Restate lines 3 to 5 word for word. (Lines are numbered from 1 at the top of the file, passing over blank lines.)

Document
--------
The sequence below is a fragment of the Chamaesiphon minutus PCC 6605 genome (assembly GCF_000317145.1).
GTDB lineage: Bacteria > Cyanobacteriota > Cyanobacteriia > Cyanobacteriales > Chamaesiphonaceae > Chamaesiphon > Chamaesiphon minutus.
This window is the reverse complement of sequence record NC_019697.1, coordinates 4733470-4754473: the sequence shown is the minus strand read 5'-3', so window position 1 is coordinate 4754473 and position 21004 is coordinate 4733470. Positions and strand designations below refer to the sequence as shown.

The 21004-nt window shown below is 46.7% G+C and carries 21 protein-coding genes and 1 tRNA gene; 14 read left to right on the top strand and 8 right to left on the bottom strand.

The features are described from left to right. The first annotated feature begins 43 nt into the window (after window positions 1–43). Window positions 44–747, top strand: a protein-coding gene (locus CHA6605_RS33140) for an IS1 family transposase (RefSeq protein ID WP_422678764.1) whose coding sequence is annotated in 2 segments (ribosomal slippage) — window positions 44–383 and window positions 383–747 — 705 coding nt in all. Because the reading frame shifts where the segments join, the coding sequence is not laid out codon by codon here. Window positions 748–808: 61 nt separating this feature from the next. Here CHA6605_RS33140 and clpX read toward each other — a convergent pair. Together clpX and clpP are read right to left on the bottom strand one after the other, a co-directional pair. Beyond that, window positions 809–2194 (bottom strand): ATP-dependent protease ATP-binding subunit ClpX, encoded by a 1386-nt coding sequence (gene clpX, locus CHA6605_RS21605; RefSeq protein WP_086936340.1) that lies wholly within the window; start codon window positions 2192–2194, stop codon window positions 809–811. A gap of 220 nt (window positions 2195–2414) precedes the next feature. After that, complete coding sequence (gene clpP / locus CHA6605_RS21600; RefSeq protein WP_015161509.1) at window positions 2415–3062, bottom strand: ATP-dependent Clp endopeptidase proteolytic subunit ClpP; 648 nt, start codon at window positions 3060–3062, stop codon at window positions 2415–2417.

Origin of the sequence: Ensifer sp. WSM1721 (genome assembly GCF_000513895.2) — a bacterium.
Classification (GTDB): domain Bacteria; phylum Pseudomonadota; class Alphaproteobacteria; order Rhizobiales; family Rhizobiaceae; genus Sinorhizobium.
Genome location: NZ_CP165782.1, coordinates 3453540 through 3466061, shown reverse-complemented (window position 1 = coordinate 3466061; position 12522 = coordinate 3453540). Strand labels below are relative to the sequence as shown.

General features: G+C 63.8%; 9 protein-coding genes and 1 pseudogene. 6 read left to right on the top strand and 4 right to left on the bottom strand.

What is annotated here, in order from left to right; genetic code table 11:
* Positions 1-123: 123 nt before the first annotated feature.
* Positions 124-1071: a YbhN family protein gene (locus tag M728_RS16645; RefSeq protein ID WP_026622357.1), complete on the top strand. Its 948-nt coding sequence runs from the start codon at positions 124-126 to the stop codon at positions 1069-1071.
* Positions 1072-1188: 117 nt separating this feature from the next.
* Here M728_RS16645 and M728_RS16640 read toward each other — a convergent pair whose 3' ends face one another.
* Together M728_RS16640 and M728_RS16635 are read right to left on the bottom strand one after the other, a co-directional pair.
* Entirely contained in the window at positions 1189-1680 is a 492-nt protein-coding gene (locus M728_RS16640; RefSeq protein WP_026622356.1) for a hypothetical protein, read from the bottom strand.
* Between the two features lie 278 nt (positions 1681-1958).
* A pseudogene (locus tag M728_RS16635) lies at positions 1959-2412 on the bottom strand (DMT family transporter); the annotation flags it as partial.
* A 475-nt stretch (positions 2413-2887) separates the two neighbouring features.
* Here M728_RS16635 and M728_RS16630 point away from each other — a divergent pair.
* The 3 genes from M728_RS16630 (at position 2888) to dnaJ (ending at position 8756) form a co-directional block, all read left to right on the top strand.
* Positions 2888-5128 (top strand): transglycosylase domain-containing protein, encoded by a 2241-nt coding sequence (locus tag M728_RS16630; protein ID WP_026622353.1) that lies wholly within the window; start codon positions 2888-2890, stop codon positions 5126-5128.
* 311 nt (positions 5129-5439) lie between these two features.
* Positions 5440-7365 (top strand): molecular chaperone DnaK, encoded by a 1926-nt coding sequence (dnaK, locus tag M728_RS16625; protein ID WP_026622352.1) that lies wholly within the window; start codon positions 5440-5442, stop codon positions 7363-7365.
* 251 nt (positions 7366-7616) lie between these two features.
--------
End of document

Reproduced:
This window is the reverse complement of sequence record NC_019697.1, coordinates 4733470-4754473: the sequence shown is the minus strand read 5'-3', so window position 1 is coordinate 4754473 and position 21004 is coordinate 4733470. Positions and strand designations below refer to the sequence as shown.

The 21004-nt window shown below is 46.7% G+C and carries 21 protein-coding genes and 1 tRNA gene; 14 read left to right on the top strand and 8 right to left on the bottom strand.

The features are described from left to right. The first annotated feature begins 43 nt into the window (after window positions 1–43). Window positions 44–747, top strand: a protein-coding gene (locus CHA6605_RS33140) for an IS1 family transposase (RefSeq protein ID WP_422678764.1) whose coding sequence is annotated in 2 segments (ribosomal slippage) — window positions 44–383 and window positions 383–747 — 705 coding nt in all. Because the reading frame shifts where the segments join, the coding sequence is not laid out codon by codon here. Window positions 748–808: 61 nt separating this feature from the next. Here CHA6605_RS33140 and clpX read toward each other — a convergent pair. Together clpX and clpP are read right to left on the bottom strand one after the other, a co-directional pair. Beyond that, window positions 809–2194 (bottom strand): ATP-dependent protease ATP-binding subunit ClpX, encoded by a 1386-nt coding sequence (gene clpX, locus CHA6605_RS21605; RefSeq protein WP_086936340.1) that lies wholly within the window; start codon window positions 2192–2194, stop codon window positions 809–811. A gap of 220 nt (window positions 2195–2414) precedes the next feature. After that, complete coding sequence (gene clpP / locus CHA6605_RS21600; RefSeq protein WP_015161509.1) at window positions 2415–3062, bottom strand: ATP-dependent Clp endopeptidase proteolytic subunit ClpP; 648 nt, start codon at window positions 3060–3062, stop codon at window positions 2415–2417.